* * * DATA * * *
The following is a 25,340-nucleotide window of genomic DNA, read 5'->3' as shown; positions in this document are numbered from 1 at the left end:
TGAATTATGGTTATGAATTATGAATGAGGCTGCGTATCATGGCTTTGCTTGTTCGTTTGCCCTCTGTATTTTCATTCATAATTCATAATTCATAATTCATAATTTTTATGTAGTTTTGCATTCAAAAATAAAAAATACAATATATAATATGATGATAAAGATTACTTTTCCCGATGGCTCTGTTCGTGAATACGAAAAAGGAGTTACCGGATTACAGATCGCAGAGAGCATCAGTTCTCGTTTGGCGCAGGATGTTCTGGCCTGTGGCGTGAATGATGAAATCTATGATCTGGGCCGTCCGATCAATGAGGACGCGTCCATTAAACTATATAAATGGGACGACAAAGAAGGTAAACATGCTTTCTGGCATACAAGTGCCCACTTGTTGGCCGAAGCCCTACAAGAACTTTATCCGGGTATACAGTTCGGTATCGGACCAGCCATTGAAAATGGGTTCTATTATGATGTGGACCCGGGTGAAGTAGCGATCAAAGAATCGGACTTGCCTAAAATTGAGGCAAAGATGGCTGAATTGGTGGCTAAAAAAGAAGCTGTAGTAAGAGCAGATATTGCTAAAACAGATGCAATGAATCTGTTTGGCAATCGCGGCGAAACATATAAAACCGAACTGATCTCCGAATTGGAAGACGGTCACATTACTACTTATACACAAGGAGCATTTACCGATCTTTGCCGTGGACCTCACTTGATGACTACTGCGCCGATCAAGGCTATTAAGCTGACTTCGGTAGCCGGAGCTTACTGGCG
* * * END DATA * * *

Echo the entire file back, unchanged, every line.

The following is a 25,340-nucleotide window of genomic DNA, read 5'->3' as shown; positions in this document are numbered from 1 at the left end:
TGAATTATGGTTATGAATTATGAATGAGGCTGCGTATCATGGCTTTGCTTGTTCGTTTGCCCTCTGTATTTTCATTCATAATTCATAATTCATAATTCATAATTTTTATGTAGTTTTGCATTCAAAAATAAAAAATACAATATATAATATGATGATAAAGATTACTTTTCCCGATGGCTCTGTTCGTGAATACGAAAAAGGAGTTACCGGATTACAGATCGCAGAGAGCATCAGTTCTCGTTTGGCGCAGGATGTTCTGGCCTGTGGCGTGAATGATGAAATCTATGATCTGGGCCGTCCGATCAATGAGGACGCGTCCATTAAACTATATAAATGGGACGACAAAGAAGGTAAACATGCTTTCTGGCATACAAGTGCCCACTTGTTGGCCGAAGCCCTACAAGAACTTTATCCGGGTATACAGTTCGGTATCGGACCAGCCATTGAAAATGGGTTCTATTATGATGTGGACCCGGGTGAAGTAGCGATCAAAGAATCGGACTTGCCTAAAATTGAGGCAAAGATGGCTGAATTGGTGGCTAAAAAAGAAGCTGTAGTAAGAGCAGATATTGCTAAAACAGATGCAATGAATCTGTTTGGCAATCGCGGCGAAACATATAAAACCGAACTGATCTCCGAATTGGAAGACGGTCACATTACTACTTATACACAAGGAGCATTTACCGATCTTTGCCGTGGACCTCACTTGATGACTACTGCGCCGATCAAGGCTATTAAGCTGACTTCGGTAGCCGGAGCTTACTGGCG